This month. Last year.
I thanked my stars that Ahmedabad was on the cards in the cooler months of October, rather than any time before in the year. It’s difficult to navigate the city and its slim lanes of the old part under the harsh hand of the summer sun. With the degrees complementing an exciting guidebook writing project that I was on, I planned my weeklong trip sitting at the most vantage spot in the city – Neelkanth Patang Restaurant – Ahmedabad’s oldest revolving restaurant, from where you can see the big-bellied Sabarmati River wind around the concrete labyrinth and its traffic-clogged bridges. As guidebook writing goes, there are plenty of essentials that needed to be covered but I wanted to add some sights, restaurants or experiences in Ahmedabad that would make the offbeat traveller smile.
‘Trin-Trin Green-Green’ (TT-GG) Project
Reserve a full day to see the sights of the capital city of the state. It lies only 26km from Ahmedabad. The Gandhinagar Urban Development Authority (GUDA) has about 10 kiosks in different locations of the city with 10 cycles each, ready to be used by travellers. Shell out only Rs.5 for hiring a bike for a full hour. The small parking sheds are open from 10am-10pm and is manned so you can ask more questions.
Pethapur Village – Ahmedabad
Servicing the textile industry, this small settlement off Gandhinagar has only a few families that are still involved in making teak wooden blocks for printing fabrics. The craft came almost three centuries ago when women dipped broken bangles in colours to make designs on fabrics. The masons of the region were inspired by this and began using wooden casts instead, giving birth to the block printing industry. The community also struck great business by offering their services to make Saudagiri fabrics, which were a rage in Siam (present Thailand). Get in touch with Mr. Dayabhai Prajapati to seek an invitation into his home, to see this ancient craft at close quarters.
9904035369; Behind Gram Panchayat, near bus stand; meet by appointment only 9am-12pm and 3-5pm
An unexpected slice of entertainment in the form of an open-air theatre (the largest cinema screen in Asia) lies in Ahmedabad. Cinemagoers have truly enjoyed this slice of heritage since 1973. More than 600 cars and 6000 people can be accommodated here. If you’re lazy to pack some snacks, the in-house food court dishes out ample things to munch.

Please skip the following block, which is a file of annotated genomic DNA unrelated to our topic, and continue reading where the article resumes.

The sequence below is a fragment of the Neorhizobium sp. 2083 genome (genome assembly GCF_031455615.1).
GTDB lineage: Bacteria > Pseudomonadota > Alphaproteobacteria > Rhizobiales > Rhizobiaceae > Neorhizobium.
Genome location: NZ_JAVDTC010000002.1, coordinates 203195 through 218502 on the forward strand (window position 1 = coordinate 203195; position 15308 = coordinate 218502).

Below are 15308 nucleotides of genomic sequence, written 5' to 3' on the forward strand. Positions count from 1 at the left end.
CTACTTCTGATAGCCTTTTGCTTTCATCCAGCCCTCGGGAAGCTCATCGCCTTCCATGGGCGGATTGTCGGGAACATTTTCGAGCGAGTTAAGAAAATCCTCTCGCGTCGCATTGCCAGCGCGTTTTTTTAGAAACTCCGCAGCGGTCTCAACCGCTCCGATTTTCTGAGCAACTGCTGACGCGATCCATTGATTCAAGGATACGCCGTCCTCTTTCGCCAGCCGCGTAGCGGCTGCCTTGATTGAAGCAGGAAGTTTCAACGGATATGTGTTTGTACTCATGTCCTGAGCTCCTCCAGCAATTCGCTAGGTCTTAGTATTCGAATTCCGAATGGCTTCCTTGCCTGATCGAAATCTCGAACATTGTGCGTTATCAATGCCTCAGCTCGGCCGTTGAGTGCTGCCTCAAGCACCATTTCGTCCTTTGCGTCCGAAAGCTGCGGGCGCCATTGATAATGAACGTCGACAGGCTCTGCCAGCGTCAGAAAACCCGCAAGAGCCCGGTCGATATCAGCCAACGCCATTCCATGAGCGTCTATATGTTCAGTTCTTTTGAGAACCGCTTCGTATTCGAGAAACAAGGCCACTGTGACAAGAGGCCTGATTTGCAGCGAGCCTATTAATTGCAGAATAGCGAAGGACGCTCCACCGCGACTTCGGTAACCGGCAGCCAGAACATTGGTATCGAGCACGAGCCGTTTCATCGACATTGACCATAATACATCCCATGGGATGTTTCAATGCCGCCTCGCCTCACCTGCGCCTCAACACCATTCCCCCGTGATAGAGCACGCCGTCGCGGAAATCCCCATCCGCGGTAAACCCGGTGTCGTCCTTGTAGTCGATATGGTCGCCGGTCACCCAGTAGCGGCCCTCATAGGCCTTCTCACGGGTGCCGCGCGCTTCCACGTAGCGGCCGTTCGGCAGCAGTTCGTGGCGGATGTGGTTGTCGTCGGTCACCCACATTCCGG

079 27454600; www.sunsetdriveincinema.com; Drive-in Road; timings 7pm-am for two shows
Imam Manzil – Ahmedabad
Few travellers will turn their eye to this crumbling home right opposite the Sabarmati Gandhi Ashram entrance. Enter through the gate to find photographs of Ram Ji Bhai Badhia, who walked along with Gandhi, during the Dandi March. His grandson keeps the legacy of the freedom fighter alive by a display of honey-coloured photographs. The apathetic set up apart, a trip to the yard is goosebumps-inducing – it is here that a young Badhia decided to join the Freedom Movement.
Ashram Road; 9am-5pm
Ravivari (Sunday Market) – Ahmedabad
Mounds of clothes, utensils, books, stationary, antiques, dumbbells, bikes, false hair, vegetables, fruits, luggage and anything you can imagine is available in the Ravivari or Gujari (Sunday Market) that sprawls along the Sabarmati for the entire day. The tradition of this weekly flea market has been kept alive since the 15th century.
Below Ellis Bridge, next to Lokmanya Tilak Garden, Lal Darwaza; 6am-6pm
Morarji Desai Memorial
Only a small plaque on a brick wall announces the blind spot on the Ashram Road. Enter the gate and walk down a cobblestone path to reach a sprawling garden with a memorial wedged in the middle. Dedicated to the late Prime Minister and Independence activist, the lack of focus on this memorial comes as an irony, especially when Ahmedabad is known for celebrating the Freedom Movement with great vigour.
A fine example of secularism in the Old City, the Teen Darwaza makes for a quick stop. Under the arch of a large gate is a small cove where an oil lamp for Goddess Lakshmi has not been extinguished for the last 600 years. The keeper of this tradition was a Muslim man, Jabbar Bhai, who passed by, leaving the responsibility in the hands of his son, Yunus and wife, Zainab Bibi. Everyone regardless of their religious identity bows down to the small lamp when passing through the gate.